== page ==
Dr. Carolyn Chang: 2:19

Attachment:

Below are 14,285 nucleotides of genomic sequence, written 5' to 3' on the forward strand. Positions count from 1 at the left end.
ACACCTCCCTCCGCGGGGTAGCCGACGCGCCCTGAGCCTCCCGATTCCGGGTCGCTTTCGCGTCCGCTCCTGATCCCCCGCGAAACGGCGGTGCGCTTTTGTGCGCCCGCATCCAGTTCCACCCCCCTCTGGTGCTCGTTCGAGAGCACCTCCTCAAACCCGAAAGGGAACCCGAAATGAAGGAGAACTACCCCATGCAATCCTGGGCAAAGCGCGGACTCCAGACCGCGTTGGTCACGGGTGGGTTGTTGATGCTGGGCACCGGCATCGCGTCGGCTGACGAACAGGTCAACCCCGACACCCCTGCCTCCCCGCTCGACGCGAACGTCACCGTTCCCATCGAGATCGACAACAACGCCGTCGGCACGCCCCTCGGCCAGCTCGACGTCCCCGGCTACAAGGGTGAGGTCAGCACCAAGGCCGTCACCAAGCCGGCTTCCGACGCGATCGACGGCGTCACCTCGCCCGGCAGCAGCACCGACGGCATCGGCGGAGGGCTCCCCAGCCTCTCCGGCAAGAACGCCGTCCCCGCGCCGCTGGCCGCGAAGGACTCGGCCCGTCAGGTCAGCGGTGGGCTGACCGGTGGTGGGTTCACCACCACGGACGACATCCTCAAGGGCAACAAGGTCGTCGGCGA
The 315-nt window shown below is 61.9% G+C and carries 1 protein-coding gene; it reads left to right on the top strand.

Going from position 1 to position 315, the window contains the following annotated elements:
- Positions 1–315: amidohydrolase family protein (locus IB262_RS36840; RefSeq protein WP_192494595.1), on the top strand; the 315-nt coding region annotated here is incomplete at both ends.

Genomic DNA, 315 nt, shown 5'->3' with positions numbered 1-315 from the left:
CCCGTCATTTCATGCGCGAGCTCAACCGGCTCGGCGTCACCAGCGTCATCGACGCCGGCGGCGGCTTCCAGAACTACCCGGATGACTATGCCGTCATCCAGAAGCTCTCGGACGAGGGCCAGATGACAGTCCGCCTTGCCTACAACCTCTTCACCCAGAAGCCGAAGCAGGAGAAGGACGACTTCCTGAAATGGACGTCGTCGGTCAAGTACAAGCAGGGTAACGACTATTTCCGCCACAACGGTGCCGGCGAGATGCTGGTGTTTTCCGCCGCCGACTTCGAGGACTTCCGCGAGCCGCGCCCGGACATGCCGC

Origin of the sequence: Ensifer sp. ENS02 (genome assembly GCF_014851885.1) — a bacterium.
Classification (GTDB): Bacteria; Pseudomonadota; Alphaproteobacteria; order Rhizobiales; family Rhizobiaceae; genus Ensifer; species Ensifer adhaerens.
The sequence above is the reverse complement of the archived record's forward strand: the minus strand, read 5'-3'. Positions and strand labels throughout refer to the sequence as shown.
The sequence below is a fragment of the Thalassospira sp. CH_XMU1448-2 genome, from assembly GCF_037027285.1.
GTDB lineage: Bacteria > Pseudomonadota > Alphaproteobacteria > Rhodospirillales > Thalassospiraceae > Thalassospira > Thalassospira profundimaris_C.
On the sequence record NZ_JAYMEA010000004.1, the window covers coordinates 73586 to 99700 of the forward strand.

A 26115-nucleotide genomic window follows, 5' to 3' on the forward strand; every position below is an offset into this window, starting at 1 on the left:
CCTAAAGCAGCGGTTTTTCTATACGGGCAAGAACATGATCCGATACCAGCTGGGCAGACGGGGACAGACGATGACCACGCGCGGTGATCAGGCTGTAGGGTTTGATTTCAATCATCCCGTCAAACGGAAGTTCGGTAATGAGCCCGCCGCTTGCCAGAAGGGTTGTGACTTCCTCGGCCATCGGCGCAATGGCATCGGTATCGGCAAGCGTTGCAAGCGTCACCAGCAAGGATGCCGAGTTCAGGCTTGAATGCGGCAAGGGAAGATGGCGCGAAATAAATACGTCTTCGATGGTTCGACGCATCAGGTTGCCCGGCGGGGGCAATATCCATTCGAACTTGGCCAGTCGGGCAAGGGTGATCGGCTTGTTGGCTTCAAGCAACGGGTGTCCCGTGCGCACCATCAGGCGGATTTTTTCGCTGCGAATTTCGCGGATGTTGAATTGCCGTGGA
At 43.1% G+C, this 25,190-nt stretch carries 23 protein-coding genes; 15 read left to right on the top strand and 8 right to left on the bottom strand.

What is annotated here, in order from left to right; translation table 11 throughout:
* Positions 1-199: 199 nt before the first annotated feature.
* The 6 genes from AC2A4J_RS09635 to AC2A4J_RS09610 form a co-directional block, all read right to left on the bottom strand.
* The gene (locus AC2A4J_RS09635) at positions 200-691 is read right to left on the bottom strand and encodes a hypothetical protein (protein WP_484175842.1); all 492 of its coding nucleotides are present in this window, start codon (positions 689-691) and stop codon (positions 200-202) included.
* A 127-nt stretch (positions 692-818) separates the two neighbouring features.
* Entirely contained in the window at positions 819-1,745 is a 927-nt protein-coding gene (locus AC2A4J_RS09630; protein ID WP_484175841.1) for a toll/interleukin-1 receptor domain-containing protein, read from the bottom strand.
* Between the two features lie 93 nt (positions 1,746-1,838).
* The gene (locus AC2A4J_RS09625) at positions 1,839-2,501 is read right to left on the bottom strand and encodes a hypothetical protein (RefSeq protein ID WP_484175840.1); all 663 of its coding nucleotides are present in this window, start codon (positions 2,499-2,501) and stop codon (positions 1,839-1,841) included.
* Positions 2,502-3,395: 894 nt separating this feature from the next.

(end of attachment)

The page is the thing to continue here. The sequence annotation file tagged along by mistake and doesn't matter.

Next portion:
Maybe, not. 

David: 2:20